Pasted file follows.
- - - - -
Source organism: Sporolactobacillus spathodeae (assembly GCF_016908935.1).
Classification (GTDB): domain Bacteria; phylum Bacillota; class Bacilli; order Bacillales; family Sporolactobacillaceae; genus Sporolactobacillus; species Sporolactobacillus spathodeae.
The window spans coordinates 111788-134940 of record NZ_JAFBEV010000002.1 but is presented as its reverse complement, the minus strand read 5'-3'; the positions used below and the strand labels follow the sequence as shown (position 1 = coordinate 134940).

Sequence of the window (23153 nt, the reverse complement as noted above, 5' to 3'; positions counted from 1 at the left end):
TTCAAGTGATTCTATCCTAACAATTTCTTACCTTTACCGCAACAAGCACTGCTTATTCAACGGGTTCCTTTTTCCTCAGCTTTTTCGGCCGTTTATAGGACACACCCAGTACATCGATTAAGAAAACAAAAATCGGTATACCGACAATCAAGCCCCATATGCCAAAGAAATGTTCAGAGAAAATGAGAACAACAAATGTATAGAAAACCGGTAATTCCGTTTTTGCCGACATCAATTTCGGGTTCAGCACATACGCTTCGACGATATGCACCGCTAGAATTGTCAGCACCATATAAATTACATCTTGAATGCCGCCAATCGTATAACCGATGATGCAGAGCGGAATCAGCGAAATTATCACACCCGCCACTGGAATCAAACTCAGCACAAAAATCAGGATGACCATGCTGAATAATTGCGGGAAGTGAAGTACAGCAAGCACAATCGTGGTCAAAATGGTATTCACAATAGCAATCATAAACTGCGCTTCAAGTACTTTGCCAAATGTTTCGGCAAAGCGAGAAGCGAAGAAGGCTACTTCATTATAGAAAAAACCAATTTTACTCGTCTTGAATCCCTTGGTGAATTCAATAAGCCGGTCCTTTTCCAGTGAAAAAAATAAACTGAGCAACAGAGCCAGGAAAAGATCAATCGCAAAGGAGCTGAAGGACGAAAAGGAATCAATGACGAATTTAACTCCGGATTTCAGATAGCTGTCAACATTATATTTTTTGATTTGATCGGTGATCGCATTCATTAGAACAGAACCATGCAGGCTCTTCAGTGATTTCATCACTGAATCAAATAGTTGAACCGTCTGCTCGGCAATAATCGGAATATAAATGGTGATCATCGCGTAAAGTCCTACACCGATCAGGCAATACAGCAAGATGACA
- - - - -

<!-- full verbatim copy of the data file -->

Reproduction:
Source organism: Sporolactobacillus spathodeae (assembly GCF_016908935.1).
Classification (GTDB): domain Bacteria; phylum Bacillota; class Bacilli; order Bacillales; family Sporolactobacillaceae; genus Sporolactobacillus; species Sporolactobacillus spathodeae.
The window spans coordinates 111788-134940 of record NZ_JAFBEV010000002.1 but is presented as its reverse complement, the minus strand read 5'-3'; the positions used below and the strand labels follow the sequence as shown (position 1 = coordinate 134940).

Sequence of the window (23153 nt, the reverse complement as noted above, 5' to 3'; positions counted from 1 at the left end):
TTCAAGTGATTCTATCCTAACAATTTCTTACCTTTACCGCAACAAGCACTGCTTATTCAACGGGTTCCTTTTTCCTCAGCTTTTTCGGCCGTTTATAGGACACACCCAGTACATCGATTAAGAAAACAAAAATCGGTATACCGACAATCAAGCCCCATATGCCAAAGAAATGTTCAGAGAAAATGAGAACAACAAATGTATAGAAAACCGGTAATTCCGTTTTTGCCGACATCAATTTCGGGTTCAGCACATACGCTTCGACGATATGCACCGCTAGAATTGTCAGCACCATATAAATTACATCTTGAATGCCGCCAATCGTATAACCGATGATGCAGAGCGGAATCAGCGAAATTATCACACCCGCCACTGGAATCAAACTCAGCACAAAAATCAGGATGACCATGCTGAATAATTGCGGGAAGTGAAGTACAGCAAGCACAATCGTGGTCAAAATGGTATTCACAATAGCAATCATAAACTGCGCTTCAAGTACTTTGCCAAATGTTTCGGCAAAGCGAGAAGCGAAGAAGGCTACTTCATTATAGAAAAAACCAATTTTACTCGTCTTGAATCCCTTGGTGAATTCAATAAGCCGGTCCTTTTCCAGTGAAAAAAATAAACTGAGCAACAGAGCCAGGAAAAGATCAATCGCAAAGGAGCTGAAGGACGAAAAGGAATCAATGACGAATTTAACTCCGGATTTCAGATAGCTGTCAACATTATATTTTTTGATTTGATCGGTGATCGCATTCATTAGAACAGAACCATGCAGGCTCTTCAGTGATTTCATCACTGAATCAAATAGTTGAACCGTCTGCTCGGCAATAATCGGAATATAAATGGTGATCATCGCGTAAAGTCCTACACCGATCAGGCAATACAGCAAGATGACA